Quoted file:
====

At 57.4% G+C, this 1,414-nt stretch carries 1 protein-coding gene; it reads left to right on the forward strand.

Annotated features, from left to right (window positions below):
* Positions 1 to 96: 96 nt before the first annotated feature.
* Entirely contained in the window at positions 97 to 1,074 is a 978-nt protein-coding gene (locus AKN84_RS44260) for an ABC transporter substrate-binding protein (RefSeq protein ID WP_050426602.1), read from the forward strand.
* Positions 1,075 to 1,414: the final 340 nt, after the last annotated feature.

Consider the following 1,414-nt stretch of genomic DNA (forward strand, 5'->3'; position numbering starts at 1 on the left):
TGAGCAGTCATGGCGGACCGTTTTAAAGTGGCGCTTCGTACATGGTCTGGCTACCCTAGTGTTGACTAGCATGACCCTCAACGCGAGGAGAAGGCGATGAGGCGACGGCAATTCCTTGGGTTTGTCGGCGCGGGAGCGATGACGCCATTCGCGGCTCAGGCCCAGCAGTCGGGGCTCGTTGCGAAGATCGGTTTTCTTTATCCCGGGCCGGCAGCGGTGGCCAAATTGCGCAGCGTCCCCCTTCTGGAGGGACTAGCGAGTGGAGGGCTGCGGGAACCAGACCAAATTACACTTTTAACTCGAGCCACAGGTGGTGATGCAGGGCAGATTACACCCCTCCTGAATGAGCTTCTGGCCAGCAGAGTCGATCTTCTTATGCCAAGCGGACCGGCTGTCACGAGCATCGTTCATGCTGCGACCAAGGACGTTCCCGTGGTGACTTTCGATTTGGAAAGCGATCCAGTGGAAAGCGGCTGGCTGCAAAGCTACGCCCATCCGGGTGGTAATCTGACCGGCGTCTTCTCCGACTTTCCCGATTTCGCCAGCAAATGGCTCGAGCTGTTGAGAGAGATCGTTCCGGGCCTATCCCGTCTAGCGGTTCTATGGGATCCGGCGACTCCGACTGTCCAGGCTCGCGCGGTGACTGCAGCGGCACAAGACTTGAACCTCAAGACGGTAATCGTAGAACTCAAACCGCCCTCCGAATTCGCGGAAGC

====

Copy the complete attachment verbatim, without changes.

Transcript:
At 57.4% G+C, this 1,414-nt stretch carries 1 protein-coding gene; it reads left to right on the forward strand.

Annotated features, from left to right (window positions below):
* Positions 1 to 96: 96 nt before the first annotated feature.
* Entirely contained in the window at positions 97 to 1,074 is a 978-nt protein-coding gene (locus AKN84_RS44260) for an ABC transporter substrate-binding protein (RefSeq protein ID WP_050426602.1), read from the forward strand.
* Positions 1,075 to 1,414: the final 340 nt, after the last annotated feature.

Consider the following 1,414-nt stretch of genomic DNA (forward strand, 5'->3'; position numbering starts at 1 on the left):
TGAGCAGTCATGGCGGACCGTTTTAAAGTGGCGCTTCGTACATGGTCTGGCTACCCTAGTGTTGACTAGCATGACCCTCAACGCGAGGAGAAGGCGATGAGGCGACGGCAATTCCTTGGGTTTGTCGGCGCGGGAGCGATGACGCCATTCGCGGCTCAGGCCCAGCAGTCGGGGCTCGTTGCGAAGATCGGTTTTCTTTATCCCGGGCCGGCAGCGGTGGCCAAATTGCGCAGCGTCCCCCTTCTGGAGGGACTAGCGAGTGGAGGGCTGCGGGAACCAGACCAAATTACACTTTTAACTCGAGCCACAGGTGGTGATGCAGGGCAGATTACACCCCTCCTGAATGAGCTTCTGGCCAGCAGAGTCGATCTTCTTATGCCAAGCGGACCGGCTGTCACGAGCATCGTTCATGCTGCGACCAAGGACGTTCCCGTGGTGACTTTCGATTTGGAAAGCGATCCAGTGGAAAGCGGCTGGCTGCAAAGCTACGCCCATCCGGGTGGTAATCTGACCGGCGTCTTCTCCGACTTTCCCGATTTCGCCAGCAAATGGCTCGAGCTGTTGAGAGAGATCGTTCCGGGCCTATCCCGTCTAGCGGTTCTATGGGATCCGGCGACTCCGACTGTCCAGGCTCGCGCGGTGACTGCAGCGGCACAAGACTTGAACCTCAAGACGGTAATCGTAGAACTCAAACCGCCCTCCGAATTCGCGGAAGC